John Howard Yoder was a profound ecumenist and ethicist. In the course of his work he engaged substantially with virtually all Protestant traditions and Roman Catholicism. A substantial part of this engagement occurred in conversation with Christians who subscribe to just war theory. Yoder’s patient, respectful discourse with proponents of just war theory has given some cause to speculate that ultimately Yoder felt that consistent just war theorists and Christian pacifists are so close in their position that the two schools of thought were basically compatible. This is a significant misreading of Yoder’s engagement with just war theory.
In his important essay, “Christ, the Light of the World,” (published both in The Original Revolution and in The Royal Priesthood–my page references refer to the latter) Yoder makes some significant statements about the just war tradition. One of his first observations in expressing his own messianic pacifism is that
In the personal case of Jesus it is made clear that he rejects not only unjust violence but also the use of violence in the most righteous cause. It is no longer possible to misinterpret his teaching as simply a call to vigilance or to sensitivity in excluding improper use of violence; what Jesus was really tempted by was the proper use of violence. It was concerning the use of the sword in legitimate defense that Jesus said that they who take it will die by it. (p. 186)
Here is a crucial point. For Yoder, what Jesus specifically rejected and called upon his disciples to reject if they were going to name him as Lord, was the just use of violence. Jesus’s lordship is defined, not by only utilizing violence in conformity with just regulations, but rather its disavowal in favor of an ethic of kenotic love (see also, The Priestly Kingdom, p. 145) for more on the importance of kenosis for Yoder’s ethical thought).
Having laid out his own messianic theology of nonviolence, Yoder proceeds to critique two other approaches to the question of war, just war theory and Reinhold Niebuhr’s advocacy of political realism. He clearly takes just war theory with much more seriousness than Niebuhr’s advocacy of political realism, arguing that “the doctrine of ‘just war’ must be dealt with far more respectfully than most pacifists have been willing to do. It takes seriously as the other available thought patterns do not, that there can be an ethical judgment upon the use of violence in the name of the state” (p. 186-7). However, in the midst of his respectful analysis of just war, Yoder does not shrink away from searing critique. For him, just war theory, like other non-pacifist approaches to the question of violence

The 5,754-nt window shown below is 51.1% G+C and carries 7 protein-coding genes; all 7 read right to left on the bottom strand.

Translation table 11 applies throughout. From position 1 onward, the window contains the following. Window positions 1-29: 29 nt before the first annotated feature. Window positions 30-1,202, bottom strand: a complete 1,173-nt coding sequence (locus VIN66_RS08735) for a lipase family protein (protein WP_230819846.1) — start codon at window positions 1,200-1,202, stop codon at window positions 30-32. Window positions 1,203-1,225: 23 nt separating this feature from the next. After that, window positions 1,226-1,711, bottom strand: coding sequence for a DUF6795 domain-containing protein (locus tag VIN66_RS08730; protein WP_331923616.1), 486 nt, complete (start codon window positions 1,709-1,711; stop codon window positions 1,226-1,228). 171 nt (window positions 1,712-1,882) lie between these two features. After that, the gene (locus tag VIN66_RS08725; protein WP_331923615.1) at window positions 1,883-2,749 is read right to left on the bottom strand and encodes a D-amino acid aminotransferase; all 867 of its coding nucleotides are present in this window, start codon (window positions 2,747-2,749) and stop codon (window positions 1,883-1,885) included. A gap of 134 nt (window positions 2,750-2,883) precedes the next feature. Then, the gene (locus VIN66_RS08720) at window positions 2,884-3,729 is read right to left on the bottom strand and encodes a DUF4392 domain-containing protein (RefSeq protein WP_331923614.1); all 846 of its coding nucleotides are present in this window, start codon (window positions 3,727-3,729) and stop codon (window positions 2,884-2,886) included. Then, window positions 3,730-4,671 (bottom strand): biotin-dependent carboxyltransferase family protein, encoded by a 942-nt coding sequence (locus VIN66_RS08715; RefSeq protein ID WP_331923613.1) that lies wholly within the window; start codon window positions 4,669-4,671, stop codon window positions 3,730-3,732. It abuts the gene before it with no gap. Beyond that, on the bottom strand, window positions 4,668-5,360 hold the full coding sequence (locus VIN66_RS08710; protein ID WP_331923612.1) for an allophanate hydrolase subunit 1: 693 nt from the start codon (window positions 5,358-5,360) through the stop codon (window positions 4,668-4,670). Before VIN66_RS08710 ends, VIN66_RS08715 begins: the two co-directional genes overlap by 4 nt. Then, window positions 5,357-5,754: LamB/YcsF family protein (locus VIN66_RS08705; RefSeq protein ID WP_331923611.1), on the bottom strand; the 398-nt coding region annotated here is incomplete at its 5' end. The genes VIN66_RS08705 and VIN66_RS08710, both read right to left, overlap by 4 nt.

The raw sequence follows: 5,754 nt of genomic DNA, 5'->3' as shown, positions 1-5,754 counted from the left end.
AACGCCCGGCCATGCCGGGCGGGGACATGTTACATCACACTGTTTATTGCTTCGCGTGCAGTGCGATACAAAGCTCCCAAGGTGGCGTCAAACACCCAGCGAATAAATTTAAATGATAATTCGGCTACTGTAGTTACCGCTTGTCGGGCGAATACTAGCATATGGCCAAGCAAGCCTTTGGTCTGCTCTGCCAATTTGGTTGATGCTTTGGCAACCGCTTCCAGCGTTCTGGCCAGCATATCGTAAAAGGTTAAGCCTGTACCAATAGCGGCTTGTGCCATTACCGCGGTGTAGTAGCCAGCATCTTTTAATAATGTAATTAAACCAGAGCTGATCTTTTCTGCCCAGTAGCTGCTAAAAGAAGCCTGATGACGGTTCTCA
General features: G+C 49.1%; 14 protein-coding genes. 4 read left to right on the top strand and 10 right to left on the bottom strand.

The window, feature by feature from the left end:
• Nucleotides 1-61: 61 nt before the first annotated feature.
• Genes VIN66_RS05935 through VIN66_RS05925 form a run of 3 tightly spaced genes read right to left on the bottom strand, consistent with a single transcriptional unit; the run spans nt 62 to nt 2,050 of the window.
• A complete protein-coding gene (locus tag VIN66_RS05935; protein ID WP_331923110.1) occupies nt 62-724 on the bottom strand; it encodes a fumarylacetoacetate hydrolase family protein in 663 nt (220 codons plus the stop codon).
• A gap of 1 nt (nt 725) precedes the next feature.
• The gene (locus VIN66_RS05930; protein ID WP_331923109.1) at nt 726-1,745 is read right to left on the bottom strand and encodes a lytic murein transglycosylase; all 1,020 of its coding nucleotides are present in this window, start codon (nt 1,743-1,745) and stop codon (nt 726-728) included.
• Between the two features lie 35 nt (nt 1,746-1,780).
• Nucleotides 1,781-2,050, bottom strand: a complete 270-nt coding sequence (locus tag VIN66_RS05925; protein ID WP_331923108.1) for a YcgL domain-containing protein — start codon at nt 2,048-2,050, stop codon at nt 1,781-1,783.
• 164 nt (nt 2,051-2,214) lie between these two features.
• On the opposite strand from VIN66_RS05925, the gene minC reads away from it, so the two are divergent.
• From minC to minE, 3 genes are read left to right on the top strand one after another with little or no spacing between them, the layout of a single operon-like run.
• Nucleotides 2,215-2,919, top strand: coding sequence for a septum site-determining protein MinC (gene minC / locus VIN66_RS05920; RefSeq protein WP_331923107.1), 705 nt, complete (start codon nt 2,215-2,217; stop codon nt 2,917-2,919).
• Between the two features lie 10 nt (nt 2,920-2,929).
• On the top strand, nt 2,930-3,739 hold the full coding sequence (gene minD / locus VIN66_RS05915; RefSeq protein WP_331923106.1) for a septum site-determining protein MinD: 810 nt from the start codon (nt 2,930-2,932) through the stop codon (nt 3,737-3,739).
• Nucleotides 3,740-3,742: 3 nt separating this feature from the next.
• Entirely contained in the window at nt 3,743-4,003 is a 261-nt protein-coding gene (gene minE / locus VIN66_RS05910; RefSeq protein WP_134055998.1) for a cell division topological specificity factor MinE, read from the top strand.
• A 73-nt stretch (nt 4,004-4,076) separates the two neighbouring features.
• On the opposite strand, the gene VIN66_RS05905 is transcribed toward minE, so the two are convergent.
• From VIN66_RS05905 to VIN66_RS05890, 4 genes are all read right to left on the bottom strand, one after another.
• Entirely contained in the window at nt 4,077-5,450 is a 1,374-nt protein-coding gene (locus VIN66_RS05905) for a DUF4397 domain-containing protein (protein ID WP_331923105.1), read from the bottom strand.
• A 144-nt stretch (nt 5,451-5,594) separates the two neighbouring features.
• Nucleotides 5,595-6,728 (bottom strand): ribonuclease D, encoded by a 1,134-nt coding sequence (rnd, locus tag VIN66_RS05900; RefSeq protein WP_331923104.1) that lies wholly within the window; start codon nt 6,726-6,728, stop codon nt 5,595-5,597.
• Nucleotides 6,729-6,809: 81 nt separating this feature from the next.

make or presuppose a case for placing our faith in some other channel of ethical insight and some other way of behaving than is offered us through Jesus as attested in the New Testament. All these approaches thereby justify my trusting myself to have the wisdom to know, for example when I may properly sacrifice the life of my neighbor to the righteousness of the cause that I represent. All of them thus find in this other channel of ethical insight also another substance of ethical instruction. Whereas Jesus instructed his disciples to return good for evil, this other light demands or permits returing a certain amount of evil. While Jesus told his disciples that they should expect to be persecuted, this other light indicates that in some grounds under some circumstances we should cause others to suffer. (p. 188-9)
The crucial point here is that Yoder is clear that the acceptance of just war theory as a mode of Christian moral reasoning is predicated fundamentally on the rejection of Christ’s own normativity for ethics. What we have here is not merely an interpretive squabble within a largely coherent tradition but something far more serious. “What we have to do with here is fundamentally nothing other than a competitive revelation claim. If I say it is my duty to make history come out right, appealing to a concept of ‘creation’ or of ‘love driving me to take political responsibility’ or to the call of ‘the situation,’ in all of these cases I am setting up over against Jesus another imperative and another source of imperatives” (p. 189).
Thus for Yoder, the adoption of just war theory, from the standpoint of Christian discipleship is not simply a minor failure to not be fully consistent in our ethical calculus. Rather it is the acceptance of a structurally different source and norm of our whole view of history, Christ, and politics. As such, in no sense can Yoder be seen to be recommending or tolerating just war theory as viable from the standpoint of an ethic of discipleship. To be sure, consistent just war theory is preferable to all other approaches to war, but it too buys into a source of ethical evaluation and substance that is opposed to the politics of Jesus.